O'Faolains Boy, trained by Rebecca Curtis and ridden by Barry Geraghty, won the RSA Chase at the Cheltenham Festival.
Corrin Wood made most of the running, but his challenge weakened at the top of the home straight once the pace accelerated.
Several horses came to grief as a consequence of the heightened tempo, but Ballycasey, the 13-2 joint-favourite, appeared in a vigilant mood as he was nudged into the lead three fences from home.
Ruby Walsh's companion suddenly began to tread water, though, as fellow market leader Smad Place leapt purposefully towards the head of affairs two out.
But O'Faolains Boy was never far away, and a crisp jump at the last then put Geraghty in pole position.
An absorbing tussle ensued, but Curtis' inmate grasped the moment with a lunging drive inside the final 150 yards.
"He just ran in snatches a little bit,” Geraghty said. “He didn't jump as well as he did in Ascot.
"I was never happy and never thought I'd win, but in the last mile he started to come alive a little bit. He got there, slightly under sufferance.
"There's improvement in him. He didn't feel as good today as he did at Ascot for some reason and he didn't sparkle, but he's still won."
Curtis said it was “amazing to get another winner at the Cheltenham Festival.
"Before Christmas our horses weren't running great, but they are now and we knew he was very well coming here.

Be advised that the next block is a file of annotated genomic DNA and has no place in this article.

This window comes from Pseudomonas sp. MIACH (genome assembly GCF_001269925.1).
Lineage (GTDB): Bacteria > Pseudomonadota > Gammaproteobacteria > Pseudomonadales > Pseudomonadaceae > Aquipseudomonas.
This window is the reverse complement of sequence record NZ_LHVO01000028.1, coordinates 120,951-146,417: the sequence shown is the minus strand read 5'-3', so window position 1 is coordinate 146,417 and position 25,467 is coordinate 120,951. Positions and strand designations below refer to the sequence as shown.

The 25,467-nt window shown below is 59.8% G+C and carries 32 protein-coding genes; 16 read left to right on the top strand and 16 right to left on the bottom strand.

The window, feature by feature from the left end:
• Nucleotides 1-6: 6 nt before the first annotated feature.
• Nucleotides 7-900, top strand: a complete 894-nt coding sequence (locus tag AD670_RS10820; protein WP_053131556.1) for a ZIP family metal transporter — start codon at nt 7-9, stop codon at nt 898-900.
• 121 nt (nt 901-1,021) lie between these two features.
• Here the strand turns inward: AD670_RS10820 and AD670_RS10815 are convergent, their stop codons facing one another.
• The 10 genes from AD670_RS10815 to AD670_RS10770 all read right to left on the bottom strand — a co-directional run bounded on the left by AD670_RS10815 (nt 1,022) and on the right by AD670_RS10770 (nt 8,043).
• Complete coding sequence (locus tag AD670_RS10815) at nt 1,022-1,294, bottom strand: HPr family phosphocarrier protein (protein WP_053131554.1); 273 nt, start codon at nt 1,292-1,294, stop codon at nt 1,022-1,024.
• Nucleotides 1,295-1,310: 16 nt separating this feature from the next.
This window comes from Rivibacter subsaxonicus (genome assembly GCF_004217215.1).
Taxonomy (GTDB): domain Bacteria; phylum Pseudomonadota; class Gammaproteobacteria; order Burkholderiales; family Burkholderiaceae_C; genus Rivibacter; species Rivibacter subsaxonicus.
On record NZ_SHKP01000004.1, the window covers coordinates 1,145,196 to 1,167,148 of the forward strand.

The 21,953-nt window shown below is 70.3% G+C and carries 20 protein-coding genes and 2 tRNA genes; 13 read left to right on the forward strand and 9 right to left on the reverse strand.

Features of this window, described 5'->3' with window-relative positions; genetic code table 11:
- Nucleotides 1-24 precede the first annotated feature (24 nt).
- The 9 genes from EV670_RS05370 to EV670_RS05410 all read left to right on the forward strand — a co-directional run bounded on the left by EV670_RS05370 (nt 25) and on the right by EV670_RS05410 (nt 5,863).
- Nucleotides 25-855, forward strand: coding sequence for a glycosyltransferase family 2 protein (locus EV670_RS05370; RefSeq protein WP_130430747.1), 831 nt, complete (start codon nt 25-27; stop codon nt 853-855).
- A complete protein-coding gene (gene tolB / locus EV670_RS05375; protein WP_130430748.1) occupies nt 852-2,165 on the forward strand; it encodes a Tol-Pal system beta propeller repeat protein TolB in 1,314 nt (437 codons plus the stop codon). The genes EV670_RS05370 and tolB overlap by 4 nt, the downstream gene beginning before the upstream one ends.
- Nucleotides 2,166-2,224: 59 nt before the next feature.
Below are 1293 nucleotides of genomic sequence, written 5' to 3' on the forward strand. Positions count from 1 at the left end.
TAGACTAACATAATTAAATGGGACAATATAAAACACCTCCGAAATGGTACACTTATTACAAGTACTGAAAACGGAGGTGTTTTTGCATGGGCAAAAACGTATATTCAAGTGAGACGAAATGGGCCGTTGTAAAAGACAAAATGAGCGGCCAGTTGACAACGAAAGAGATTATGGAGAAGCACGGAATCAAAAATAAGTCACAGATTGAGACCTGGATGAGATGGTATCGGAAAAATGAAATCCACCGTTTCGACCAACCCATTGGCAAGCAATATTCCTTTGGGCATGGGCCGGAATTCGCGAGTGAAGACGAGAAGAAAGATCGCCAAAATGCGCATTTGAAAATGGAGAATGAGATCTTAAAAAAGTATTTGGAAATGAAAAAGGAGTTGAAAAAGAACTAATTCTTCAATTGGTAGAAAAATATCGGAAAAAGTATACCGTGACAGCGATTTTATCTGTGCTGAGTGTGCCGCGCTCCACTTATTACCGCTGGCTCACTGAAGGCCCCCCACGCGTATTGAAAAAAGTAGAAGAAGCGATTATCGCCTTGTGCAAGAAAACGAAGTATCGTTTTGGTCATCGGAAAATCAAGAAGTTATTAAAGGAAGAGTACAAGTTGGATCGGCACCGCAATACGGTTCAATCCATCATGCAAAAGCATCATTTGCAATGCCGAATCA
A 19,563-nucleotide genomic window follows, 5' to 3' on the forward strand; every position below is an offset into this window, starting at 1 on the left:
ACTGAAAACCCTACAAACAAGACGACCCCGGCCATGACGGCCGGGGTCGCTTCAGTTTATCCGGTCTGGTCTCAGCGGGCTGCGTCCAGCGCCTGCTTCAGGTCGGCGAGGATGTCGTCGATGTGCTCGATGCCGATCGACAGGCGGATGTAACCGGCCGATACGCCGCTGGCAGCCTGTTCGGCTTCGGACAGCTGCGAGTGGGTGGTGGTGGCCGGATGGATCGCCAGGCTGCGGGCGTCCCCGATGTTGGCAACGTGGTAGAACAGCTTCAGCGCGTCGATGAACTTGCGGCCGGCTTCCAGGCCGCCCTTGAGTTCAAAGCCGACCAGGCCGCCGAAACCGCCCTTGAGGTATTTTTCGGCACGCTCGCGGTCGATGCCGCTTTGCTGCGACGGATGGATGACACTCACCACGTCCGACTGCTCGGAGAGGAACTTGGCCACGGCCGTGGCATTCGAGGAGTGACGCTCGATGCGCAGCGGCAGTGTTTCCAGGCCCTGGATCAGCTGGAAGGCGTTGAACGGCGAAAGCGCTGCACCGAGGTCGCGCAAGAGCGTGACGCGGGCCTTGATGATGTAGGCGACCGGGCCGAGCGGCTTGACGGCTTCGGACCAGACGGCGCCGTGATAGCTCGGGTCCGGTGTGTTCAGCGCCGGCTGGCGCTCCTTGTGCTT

"He twisted his shoe quite badly but it didn't stop him in the end.
"He's a funny horse, he finds a wind then goes again. He proved he was a nice horse last year over hurdles but this season hadn't been ideal with him.
"It's not a massive surprise as he proved at Ascot he was decent but you never expect to win here.
"Everyone wants a Gold Cup horse, and you never know, if he keeps progressing he might be one day.
"The Gold Cup next year would be the dream."
Smad Place's trainer Alan King said: "We've got beat by a better horse, but I'm thrilled with him.
"We always hoped be as good a chaser as he was a hurdler and he's going that way. The ground drying out was not a problem for him.
"Of course, I'd have loved to have won, but he did great."
Pat Fahy, trainer of third-placed Morning Assembly, said: "It was a rough enough race and he got into a bit of bother, but I'm delighted with the run in the circumstances.
"It was only his fourth run over fences and it was very quick ground but he stayed very well and his heart got him to finish where he did.
"Davy [Russell] said he'd never ridden in an RSA when they'd gone so quick and he'll definitely go to Punchestown."